homepage logo

Foundation celebrates 50 years of perpetuating Hawaii’s cultural legacy through Maui children

By Staff | Apr 20, 2017

The Napili Kai Beach Resort opened in 1961. Resort guests traveled on an old dirt road ten miles north of historic Lahaina Town. The employees were all neighbors who treated the guests like family. On the weekends, the employees would serenade the guests by bringing their families, ukuleles, guitars and children to dance hula.

NAPILI – The Napili Kai Beach Resort opened in 1961 on Napili Bay. At the time, the 12-room guesthouse was situated on one acre of remote beachfront property. It was an adventure just to drive there; visitors traveled ten miles north from historic Lahaina Town on an old dirt road.

The employees were all neighbors; and, on the weekends, they would serenade the guests by bringing their families, ukuleles, guitars and children to dance hula, kanikapila style.

In 1966, with insight, owners Jack and Margaret Millar, along with their daughter, Dorothy, formed the Napili Kai Foundation; and, 50 years later, the legacy of those first intimate years can be experienced today.

The non-profit’s mission is “to perpetuate the cultural legacy of Hawaii through the children of Maui.”

Keiki, ages six through 18, are given the opportunity to learn and share the dances, language, history and arts and crafts of Polynesia.

The program is open to the children of resort employees and Maui families.

Trained by kumu hula, they perform weekly, every Tuesday night at the resort’s Aloha Pavilion; it’s the longest-running weekly children’s hula show in the State of Hawaii.

The foundation program not only offers instruction free of charge, but also provides off-island cultural experiences through a travel troupe and higher education scholarships to its graduates,

Management of the foundation has evolved over the years and today includes a synergistic mix of current and retired staff members and hotel shareholders and owners, including: Louise Ross, president; Janice Studwell, vice president; Shelley Hee, treasurer; Yvette Laborte, secretary; Directors Chuck Barnum, Feliza Duque, Eileen Hillson, Glenn Kamaka and Nohealani Ralar; K. Holoaumoku Ralar, kumu hula and manager; and Kumu Kalei Jaramillo, Rance Villarimo and Phyllis Ross.

Lou Ross has been the president of the West Side nonprofit for the past 30 years.

“Since the year 2000, over $150,000 has been awarded in scholarships. We didn’t have scholarships from the beginning,” Ross told the Lahaina News. “This is something that started in 1986 when Jack Millar was near death. The shareholders of Napili Kai wanted to do something to memorialize and honor him, so they started the J.C. Millar Memorial Scholarship Fund.”

Scholarships come from many quarters, among them The Perna-Rose Foundation for Hope, The Stubblefield Scholarship Fund and The Dennis Wilkinson Memorial Scholarship.

“These scholarships have sent many of our keiki to prestigious local and Mainland colleges,” Ross added with pride.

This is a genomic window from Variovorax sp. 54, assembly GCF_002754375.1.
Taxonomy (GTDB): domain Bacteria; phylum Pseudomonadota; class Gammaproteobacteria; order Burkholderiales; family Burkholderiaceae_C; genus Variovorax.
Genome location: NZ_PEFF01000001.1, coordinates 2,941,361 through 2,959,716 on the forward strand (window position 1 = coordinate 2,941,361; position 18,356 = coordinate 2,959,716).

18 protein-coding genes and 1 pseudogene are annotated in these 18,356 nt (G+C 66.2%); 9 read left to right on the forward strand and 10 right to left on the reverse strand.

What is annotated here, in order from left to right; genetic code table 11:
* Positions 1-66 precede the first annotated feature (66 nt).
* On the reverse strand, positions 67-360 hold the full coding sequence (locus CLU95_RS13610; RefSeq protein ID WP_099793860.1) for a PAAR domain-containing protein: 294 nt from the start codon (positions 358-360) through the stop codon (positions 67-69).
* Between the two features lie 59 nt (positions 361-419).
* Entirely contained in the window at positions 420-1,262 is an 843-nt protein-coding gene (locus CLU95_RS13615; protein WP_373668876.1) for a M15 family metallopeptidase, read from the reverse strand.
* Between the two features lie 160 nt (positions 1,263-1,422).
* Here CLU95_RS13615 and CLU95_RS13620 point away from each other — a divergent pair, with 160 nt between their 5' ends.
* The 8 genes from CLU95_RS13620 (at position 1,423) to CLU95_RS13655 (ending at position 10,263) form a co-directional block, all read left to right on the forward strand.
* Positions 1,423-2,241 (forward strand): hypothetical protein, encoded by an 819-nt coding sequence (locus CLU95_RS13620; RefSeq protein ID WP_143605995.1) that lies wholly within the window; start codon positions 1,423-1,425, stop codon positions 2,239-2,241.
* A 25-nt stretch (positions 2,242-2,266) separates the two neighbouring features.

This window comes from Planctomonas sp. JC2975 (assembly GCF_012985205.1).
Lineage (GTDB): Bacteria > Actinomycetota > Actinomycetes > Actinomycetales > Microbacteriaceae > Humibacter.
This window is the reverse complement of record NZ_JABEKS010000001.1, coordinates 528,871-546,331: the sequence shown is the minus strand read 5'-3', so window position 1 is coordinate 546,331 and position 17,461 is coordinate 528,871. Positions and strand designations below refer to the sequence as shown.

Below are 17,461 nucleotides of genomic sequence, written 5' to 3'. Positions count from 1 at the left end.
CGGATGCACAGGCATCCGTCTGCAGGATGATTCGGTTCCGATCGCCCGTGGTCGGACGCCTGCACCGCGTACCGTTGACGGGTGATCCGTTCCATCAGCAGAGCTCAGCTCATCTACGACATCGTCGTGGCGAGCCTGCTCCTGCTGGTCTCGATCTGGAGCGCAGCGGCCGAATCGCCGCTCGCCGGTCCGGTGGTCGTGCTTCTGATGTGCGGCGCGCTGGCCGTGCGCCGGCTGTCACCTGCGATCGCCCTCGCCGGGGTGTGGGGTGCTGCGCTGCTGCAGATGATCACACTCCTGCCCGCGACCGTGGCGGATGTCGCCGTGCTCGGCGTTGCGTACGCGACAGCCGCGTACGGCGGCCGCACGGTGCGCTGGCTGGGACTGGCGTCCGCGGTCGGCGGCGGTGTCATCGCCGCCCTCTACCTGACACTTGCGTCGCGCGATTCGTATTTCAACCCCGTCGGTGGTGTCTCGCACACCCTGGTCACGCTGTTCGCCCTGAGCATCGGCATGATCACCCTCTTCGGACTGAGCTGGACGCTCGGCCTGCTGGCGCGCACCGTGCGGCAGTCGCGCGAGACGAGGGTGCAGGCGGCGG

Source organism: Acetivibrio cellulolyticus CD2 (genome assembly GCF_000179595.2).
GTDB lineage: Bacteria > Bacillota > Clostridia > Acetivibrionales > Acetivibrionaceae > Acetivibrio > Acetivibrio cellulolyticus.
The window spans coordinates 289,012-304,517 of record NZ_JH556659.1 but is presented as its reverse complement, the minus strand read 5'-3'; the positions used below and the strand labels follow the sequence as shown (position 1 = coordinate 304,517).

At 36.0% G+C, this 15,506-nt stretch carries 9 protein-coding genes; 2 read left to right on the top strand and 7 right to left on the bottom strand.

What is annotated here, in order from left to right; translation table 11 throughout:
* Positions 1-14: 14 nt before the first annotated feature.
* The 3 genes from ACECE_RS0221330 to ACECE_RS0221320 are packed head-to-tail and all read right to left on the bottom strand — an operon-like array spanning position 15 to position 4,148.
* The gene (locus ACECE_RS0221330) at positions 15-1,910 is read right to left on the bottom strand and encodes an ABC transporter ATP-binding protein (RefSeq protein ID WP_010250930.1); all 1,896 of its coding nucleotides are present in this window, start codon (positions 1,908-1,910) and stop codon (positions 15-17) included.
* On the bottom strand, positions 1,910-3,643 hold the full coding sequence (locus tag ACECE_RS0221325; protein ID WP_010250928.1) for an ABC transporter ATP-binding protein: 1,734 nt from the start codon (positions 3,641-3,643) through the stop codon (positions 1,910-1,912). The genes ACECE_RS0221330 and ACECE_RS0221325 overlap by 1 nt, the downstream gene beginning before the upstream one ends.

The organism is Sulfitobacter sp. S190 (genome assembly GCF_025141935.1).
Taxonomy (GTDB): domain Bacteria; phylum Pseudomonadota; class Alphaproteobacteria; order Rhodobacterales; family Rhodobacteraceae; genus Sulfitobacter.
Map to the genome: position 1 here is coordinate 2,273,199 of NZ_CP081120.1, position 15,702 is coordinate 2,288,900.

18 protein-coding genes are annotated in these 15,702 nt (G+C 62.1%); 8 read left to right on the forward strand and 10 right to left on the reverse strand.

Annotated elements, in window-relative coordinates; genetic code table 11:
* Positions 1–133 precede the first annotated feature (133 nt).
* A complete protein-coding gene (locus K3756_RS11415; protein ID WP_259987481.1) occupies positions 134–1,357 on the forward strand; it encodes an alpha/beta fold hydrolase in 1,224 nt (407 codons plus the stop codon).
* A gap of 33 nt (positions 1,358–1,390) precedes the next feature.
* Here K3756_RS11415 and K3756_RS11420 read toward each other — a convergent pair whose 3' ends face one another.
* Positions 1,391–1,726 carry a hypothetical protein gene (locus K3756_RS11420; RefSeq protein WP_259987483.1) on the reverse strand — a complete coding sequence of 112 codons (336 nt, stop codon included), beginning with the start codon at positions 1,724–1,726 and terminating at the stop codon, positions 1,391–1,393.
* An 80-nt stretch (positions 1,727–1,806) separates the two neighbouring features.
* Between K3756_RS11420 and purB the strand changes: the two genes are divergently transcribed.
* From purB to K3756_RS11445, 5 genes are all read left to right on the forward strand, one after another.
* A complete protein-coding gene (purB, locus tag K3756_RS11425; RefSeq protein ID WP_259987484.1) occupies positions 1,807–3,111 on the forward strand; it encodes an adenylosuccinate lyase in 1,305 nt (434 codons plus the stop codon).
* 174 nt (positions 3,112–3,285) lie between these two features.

With $20,000 in scholarships awarded in 2016, the numbers keep growing.

“Now,” Ross advised, “we have over a million altogether with our Endowment Fund, scholarships and so forth.

“We’re still trying to grow it, so that we don’t have to do fundraisers and to pay for the musicians and the instructors and so forth. If we have enough money there, we’re self-sufficient. We can use the proceeds every year.

“The achievement of reaching 50 years knowing that the foundation is on solid ground and able to continue for another 50, hopefully, is significant.”

She recognized “the shareholders of the Napili Kai Beach Resort as our biggest supporters.”

Vice President Studwell is a shareholder, part-time Maui resident and has served on the board since 2006.

Beyond the bottom line, she said, “The foundation’s mission to perpetuate the cultural legacy of Hawaii through its children is the very essence of the aloha spirit. Our keiki learn all aspects of their rich heritage and the importance of preserving and sharing that heritage with future generations. It is our responsibility to help them achieve that goal.”

“Passing the torch” from one generation to the next is part of the foundation’s kuleana.

With a third generation keiki in the program, foundation alumna, director and past scholarship winner Nohealani Ralar values the importance of her position.

“Each year is a success, just as important as every show throughout the year, and like any positive influence in life (Napili Kai Foundation 50th Anniversary) should be recognized. It helps us share the news and honor those who have made this a part of their lives, past, present and the hope of future generations.

“To perpetuate the cultural legacy of Hawaii through the children of Maui another 50 years,” she said.

The weeklong 50th Anniversary celebration at Napili Kai Beach Resort commences April 25 and runs through April 30.

For more information, visit napilikaifoundation.org or #napilikai50.